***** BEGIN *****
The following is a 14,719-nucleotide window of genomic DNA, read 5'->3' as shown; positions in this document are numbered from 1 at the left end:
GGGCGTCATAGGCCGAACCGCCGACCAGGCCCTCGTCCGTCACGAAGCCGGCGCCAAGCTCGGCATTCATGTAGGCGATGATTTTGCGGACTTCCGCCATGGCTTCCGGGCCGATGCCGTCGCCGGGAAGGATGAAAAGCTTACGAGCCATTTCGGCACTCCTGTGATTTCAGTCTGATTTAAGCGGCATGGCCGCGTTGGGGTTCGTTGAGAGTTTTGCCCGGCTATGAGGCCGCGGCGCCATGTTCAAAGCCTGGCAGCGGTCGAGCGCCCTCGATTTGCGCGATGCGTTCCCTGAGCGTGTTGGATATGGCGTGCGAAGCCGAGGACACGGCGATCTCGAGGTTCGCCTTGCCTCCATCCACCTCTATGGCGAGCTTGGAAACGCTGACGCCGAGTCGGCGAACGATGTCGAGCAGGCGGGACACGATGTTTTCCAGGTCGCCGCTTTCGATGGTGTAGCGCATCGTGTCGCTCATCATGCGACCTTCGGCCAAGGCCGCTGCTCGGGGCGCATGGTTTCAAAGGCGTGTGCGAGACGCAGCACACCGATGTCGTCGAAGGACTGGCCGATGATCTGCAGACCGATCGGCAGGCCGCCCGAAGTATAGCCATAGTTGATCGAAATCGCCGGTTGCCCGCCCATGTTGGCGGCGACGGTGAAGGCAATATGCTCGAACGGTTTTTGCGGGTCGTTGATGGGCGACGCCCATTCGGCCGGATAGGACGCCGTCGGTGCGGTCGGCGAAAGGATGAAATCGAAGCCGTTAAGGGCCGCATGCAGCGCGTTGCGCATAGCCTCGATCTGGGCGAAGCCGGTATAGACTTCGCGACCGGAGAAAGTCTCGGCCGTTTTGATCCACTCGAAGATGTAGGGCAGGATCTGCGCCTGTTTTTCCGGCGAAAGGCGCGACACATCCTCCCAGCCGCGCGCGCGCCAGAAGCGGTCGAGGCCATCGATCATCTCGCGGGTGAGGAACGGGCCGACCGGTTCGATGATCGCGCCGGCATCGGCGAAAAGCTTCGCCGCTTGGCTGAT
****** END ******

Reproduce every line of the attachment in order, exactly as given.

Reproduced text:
The following is a 14,719-nucleotide window of genomic DNA, read 5'->3' as shown; positions in this document are numbered from 1 at the left end:
GGGCGTCATAGGCCGAACCGCCGACCAGGCCCTCGTCCGTCACGAAGCCGGCGCCAAGCTCGGCATTCATGTAGGCGATGATTTTGCGGACTTCCGCCATGGCTTCCGGGCCGATGCCGTCGCCGGGAAGGATGAAAAGCTTACGAGCCATTTCGGCACTCCTGTGATTTCAGTCTGATTTAAGCGGCATGGCCGCGTTGGGGTTCGTTGAGAGTTTTGCCCGGCTATGAGGCCGCGGCGCCATGTTCAAAGCCTGGCAGCGGTCGAGCGCCCTCGATTTGCGCGATGCGTTCCCTGAGCGTGTTGGATATGGCGTGCGAAGCCGAGGACACGGCGATCTCGAGGTTCGCCTTGCCTCCATCCACCTCTATGGCGAGCTTGGAAACGCTGACGCCGAGTCGGCGAACGATGTCGAGCAGGCGGGACACGATGTTTTCCAGGTCGCCGCTTTCGATGGTGTAGCGCATCGTGTCGCTCATCATGCGACCTTCGGCCAAGGCCGCTGCTCGGGGCGCATGGTTTCAAAGGCGTGTGCGAGACGCAGCACACCGATGTCGTCGAAGGACTGGCCGATGATCTGCAGACCGATCGGCAGGCCGCCCGAAGTATAGCCATAGTTGATCGAAATCGCCGGTTGCCCGCCCATGTTGGCGGCGACGGTGAAGGCAATATGCTCGAACGGTTTTTGCGGGTCGTTGATGGGCGACGCCCATTCGGCCGGATAGGACGCCGTCGGTGCGGTCGGCGAAAGGATGAAATCGAAGCCGTTAAGGGCCGCATGCAGCGCGTTGCGCATAGCCTCGATCTGGGCGAAGCCGGTATAGACTTCGCGACCGGAGAAAGTCTCGGCCGTTTTGATCCACTCGAAGATGTAGGGCAGGATCTGCGCCTGTTTTTCCGGCGAAAGGCGCGACACATCCTCCCAGCCGCGCGCGCGCCAGAAGCGGTCGAGGCCATCGATCATCTCGCGGGTGAGGAACGGGCCGACCGGTTCGATGATCGCGCCGGCATCGGCGAAAAGCTTCGCCGCTTGGCTGAT